From: Paul Turner (firstname.lastname@example.org)
Date: Sat Jan 29 2005 - 19:54:28 GMT
I'm really short on time at the moment but intend to reply to all the
lengthy posts addressed to me. This one, however, is nice and concise
and thus lends itself to a concise response.
The MOQ differs from Kant in that it does not assume that the conceptual
structure is fixed and necessary, but keeps the idea that it is
structure (static intellectual patterns of value) that cuts us off from
No, the MOQ states that static patterns block the direct perception of
DQ and are deduced from the primary undifferentiated experience of DQ,
but it does not claim that static patterns aren't real. This seems to be
a common misconception, caused, I think, by the attempt to identify
Pirsig with this and that philosophy.
From the Copleston annotations:
"Reality for Bradley is one. The splintering of reality into finite
things connected by relations belongs to the sphere of appearance.
[Which the MOQ calls "static patterns of value." The word "appearance"
seems to suggest these static patterns are unreal. The MOQ does not make
But to say of something that it is appearance is not to deny that it
exists. 'What appears, for that sole reason, most indubitably is; and
there is no possibility of conjuring its being away from it.' Further,
inasmuch as they exist, appearances must be comprised within reality;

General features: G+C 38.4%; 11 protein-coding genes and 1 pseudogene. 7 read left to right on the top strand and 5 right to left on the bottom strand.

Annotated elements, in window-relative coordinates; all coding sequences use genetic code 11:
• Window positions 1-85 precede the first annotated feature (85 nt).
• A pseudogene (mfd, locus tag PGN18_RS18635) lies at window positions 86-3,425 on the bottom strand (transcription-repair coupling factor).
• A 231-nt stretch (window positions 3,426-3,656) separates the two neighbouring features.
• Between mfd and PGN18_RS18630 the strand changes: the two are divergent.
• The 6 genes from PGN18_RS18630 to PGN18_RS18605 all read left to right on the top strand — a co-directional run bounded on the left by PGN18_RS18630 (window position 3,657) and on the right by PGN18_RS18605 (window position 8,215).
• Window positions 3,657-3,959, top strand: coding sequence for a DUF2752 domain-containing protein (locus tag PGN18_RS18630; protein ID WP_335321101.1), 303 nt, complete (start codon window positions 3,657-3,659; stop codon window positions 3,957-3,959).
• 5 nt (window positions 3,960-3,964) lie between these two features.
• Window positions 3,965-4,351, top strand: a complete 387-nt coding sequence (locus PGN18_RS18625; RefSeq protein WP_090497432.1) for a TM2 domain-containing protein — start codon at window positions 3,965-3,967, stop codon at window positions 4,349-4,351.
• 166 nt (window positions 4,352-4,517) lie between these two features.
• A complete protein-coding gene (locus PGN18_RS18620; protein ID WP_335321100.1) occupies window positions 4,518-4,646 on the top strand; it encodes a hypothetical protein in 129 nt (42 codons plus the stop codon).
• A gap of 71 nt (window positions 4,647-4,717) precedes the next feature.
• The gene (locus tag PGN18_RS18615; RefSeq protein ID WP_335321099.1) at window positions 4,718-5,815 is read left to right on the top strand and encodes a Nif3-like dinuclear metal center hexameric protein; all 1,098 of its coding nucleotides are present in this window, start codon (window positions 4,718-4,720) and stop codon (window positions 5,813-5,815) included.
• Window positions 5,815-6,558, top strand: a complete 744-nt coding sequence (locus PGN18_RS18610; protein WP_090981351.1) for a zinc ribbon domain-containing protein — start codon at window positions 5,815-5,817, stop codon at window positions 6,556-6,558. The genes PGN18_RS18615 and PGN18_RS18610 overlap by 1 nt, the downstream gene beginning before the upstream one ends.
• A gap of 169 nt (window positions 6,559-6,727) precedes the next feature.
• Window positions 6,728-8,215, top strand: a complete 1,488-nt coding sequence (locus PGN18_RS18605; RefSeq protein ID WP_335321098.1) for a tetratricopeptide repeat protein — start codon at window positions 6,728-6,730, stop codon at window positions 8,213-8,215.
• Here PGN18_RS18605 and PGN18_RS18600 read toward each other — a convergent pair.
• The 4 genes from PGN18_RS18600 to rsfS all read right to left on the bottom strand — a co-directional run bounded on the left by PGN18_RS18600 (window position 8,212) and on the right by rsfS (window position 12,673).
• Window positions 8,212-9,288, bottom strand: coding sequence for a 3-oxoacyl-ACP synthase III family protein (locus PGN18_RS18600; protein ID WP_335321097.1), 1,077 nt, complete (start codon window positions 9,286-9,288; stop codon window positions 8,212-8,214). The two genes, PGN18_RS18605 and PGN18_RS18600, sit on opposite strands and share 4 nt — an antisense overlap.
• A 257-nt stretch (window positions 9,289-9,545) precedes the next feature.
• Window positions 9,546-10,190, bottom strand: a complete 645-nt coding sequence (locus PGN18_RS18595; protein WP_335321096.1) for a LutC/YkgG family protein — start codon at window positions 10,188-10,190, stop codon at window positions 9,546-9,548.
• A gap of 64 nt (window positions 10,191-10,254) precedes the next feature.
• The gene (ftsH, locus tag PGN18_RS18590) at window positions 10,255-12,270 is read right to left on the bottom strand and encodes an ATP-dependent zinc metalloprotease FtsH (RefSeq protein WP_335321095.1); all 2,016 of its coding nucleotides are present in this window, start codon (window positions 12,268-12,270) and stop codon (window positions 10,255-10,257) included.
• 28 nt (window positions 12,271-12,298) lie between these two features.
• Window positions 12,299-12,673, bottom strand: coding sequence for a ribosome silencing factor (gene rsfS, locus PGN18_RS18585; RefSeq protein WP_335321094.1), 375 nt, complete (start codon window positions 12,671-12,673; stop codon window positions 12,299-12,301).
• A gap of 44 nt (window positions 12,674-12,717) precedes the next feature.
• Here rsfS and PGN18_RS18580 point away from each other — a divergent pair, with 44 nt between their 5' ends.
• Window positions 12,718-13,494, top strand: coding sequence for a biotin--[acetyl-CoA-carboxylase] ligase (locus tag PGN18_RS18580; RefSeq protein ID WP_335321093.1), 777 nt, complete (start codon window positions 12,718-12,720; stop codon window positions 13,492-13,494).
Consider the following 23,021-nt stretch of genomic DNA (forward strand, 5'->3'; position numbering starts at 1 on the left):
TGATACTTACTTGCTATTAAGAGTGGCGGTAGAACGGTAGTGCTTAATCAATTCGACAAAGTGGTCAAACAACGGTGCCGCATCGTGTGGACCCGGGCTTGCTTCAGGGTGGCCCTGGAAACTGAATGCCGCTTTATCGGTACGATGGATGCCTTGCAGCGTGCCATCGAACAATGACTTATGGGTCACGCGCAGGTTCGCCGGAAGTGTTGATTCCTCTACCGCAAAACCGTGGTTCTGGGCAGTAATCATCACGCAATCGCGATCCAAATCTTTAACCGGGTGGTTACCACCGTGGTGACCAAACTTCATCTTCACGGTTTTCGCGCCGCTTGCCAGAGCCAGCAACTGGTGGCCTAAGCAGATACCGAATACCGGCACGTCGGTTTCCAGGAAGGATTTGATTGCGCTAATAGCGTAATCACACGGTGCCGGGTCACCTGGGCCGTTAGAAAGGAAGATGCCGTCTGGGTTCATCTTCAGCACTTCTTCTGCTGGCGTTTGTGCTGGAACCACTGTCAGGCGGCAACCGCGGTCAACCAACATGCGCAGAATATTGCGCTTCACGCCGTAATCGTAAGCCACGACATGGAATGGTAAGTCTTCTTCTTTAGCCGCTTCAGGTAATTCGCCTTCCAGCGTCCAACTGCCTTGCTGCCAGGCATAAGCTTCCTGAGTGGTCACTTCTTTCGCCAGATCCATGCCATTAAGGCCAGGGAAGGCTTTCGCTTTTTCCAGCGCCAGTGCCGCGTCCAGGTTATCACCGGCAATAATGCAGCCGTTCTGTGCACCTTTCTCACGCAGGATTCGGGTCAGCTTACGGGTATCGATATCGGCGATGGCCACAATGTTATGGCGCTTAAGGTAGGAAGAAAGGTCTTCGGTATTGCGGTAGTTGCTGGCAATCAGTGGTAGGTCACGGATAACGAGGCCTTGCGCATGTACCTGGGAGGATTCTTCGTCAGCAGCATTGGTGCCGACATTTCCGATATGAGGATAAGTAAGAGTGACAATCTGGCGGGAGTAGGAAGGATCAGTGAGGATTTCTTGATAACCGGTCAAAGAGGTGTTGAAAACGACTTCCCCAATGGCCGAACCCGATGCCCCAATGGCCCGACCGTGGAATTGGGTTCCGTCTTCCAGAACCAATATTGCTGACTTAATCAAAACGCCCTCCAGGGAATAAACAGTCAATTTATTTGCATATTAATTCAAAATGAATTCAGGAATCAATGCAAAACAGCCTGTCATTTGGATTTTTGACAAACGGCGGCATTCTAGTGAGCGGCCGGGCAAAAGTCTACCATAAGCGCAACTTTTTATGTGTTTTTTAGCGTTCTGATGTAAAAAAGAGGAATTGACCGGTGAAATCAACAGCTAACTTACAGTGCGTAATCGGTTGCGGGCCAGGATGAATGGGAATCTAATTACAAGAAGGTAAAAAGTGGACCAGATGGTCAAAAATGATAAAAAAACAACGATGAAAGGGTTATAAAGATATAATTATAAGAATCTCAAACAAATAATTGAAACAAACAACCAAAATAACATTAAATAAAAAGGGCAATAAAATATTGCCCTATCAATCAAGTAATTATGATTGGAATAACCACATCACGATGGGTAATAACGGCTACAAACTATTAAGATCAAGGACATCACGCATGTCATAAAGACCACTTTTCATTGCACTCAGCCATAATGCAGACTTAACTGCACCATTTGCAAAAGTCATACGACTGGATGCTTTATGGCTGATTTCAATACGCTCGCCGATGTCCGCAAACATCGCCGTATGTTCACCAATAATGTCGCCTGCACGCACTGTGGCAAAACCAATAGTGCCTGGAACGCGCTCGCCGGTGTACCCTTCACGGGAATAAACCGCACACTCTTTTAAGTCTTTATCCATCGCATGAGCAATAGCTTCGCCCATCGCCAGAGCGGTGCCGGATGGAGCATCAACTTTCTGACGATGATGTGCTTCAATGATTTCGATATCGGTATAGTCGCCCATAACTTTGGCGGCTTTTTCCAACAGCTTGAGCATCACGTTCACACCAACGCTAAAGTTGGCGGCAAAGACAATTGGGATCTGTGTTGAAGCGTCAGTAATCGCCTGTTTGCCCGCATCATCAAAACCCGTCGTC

they are real appearances.
[Here he comes close to an oxymoron. "Appearance" is a poor word for
reality.]" [Pirsig comments in CAPS]
"As for evil in the sense of pain and suffering, Bradley suggests that
it does not exist, as such, in the infinite act of experience which
constitutes the Absolute. The possibility of this can be verified to
some extent within the field of our own experience, by the way in which
a small pain can be swallowed up, as it were, or neutralized by an
intense pleasure. This suggestion is hardly a source of much consolation
to the finite sufferer; but Bradley is understandably unwilling to
envisage the Absolute as undergoing pain.
[In the MOQ pain is negative biological quality, and is not considered
to be mere "Appearance."]"[Pirsig in CAPS]
The MOQ claim that DQ is "pre-intellectual" is a Kantian pattern.
No it isn't, Kant maintains that pre-intellectual reality (which to him
means things-in-themselves which is also not the same as Pirsig) is
something we cannot experience. DQ *is* experience. This is yet another
misdirected attempt to pin the MOQ down as Kantian.
The main conceptual structure that produces non-real appearances is the
Again, "non-real appearances" is your addition to the MOQ.
Hence the MOQ includes both types of A/R distinction, the Kantian and
mystical. That is, it advocates a mystical program of putting
SPOV to sleep in order to experience reality.
In order to directly experience Dynamic Quality.
So in this means of getting back into touch with reality, it also
reinforces the Kantian duality between the conceptual and reality. As
James, and most philosophies of mysticism have done since Kant.
In the MOQ, the distinction is between conceptualised reality (forms)
and non-conceptualised reality (formlessness).
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